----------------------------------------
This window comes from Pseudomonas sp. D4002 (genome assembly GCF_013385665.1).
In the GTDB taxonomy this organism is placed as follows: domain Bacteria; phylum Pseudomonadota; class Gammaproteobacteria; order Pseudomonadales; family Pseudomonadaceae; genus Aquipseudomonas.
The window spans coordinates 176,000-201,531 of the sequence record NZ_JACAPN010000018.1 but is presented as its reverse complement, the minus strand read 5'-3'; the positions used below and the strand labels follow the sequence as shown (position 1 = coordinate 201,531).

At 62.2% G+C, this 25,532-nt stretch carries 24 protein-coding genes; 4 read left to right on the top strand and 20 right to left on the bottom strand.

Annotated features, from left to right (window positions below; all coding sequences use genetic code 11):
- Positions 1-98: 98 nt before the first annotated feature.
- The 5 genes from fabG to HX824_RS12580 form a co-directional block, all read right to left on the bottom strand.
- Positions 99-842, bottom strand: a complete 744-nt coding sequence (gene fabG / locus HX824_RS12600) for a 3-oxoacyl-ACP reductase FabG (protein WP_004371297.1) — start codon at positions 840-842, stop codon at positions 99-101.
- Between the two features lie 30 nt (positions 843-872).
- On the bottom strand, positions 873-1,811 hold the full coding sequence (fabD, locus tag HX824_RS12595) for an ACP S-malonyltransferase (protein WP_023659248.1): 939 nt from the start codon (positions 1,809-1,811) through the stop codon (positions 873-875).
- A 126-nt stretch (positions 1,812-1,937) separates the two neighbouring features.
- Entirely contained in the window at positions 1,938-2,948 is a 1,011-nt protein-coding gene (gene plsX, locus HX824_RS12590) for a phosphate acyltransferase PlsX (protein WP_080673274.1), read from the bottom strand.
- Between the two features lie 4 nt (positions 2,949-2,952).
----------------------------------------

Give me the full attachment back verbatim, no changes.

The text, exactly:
This window comes from Pseudomonas sp. D4002 (genome assembly GCF_013385665.1).
In the GTDB taxonomy this organism is placed as follows: domain Bacteria; phylum Pseudomonadota; class Gammaproteobacteria; order Pseudomonadales; family Pseudomonadaceae; genus Aquipseudomonas.
The window spans coordinates 176,000-201,531 of the sequence record NZ_JACAPN010000018.1 but is presented as its reverse complement, the minus strand read 5'-3'; the positions used below and the strand labels follow the sequence as shown (position 1 = coordinate 201,531).

At 62.2% G+C, this 25,532-nt stretch carries 24 protein-coding genes; 4 read left to right on the top strand and 20 right to left on the bottom strand.

Annotated features, from left to right (window positions below; all coding sequences use genetic code 11):
- Positions 1-98: 98 nt before the first annotated feature.
- The 5 genes from fabG to HX824_RS12580 form a co-directional block, all read right to left on the bottom strand.
- Positions 99-842, bottom strand: a complete 744-nt coding sequence (gene fabG / locus HX824_RS12600) for a 3-oxoacyl-ACP reductase FabG (protein WP_004371297.1) — start codon at positions 840-842, stop codon at positions 99-101.
- Between the two features lie 30 nt (positions 843-872).
- On the bottom strand, positions 873-1,811 hold the full coding sequence (fabD, locus tag HX824_RS12595) for an ACP S-malonyltransferase (protein WP_023659248.1): 939 nt from the start codon (positions 1,809-1,811) through the stop codon (positions 873-875).
- A 126-nt stretch (positions 1,812-1,937) separates the two neighbouring features.
- Entirely contained in the window at positions 1,938-2,948 is a 1,011-nt protein-coding gene (gene plsX, locus HX824_RS12590) for a phosphate acyltransferase PlsX (protein WP_080673274.1), read from the bottom strand.
- Between the two features lie 4 nt (positions 2,949-2,952).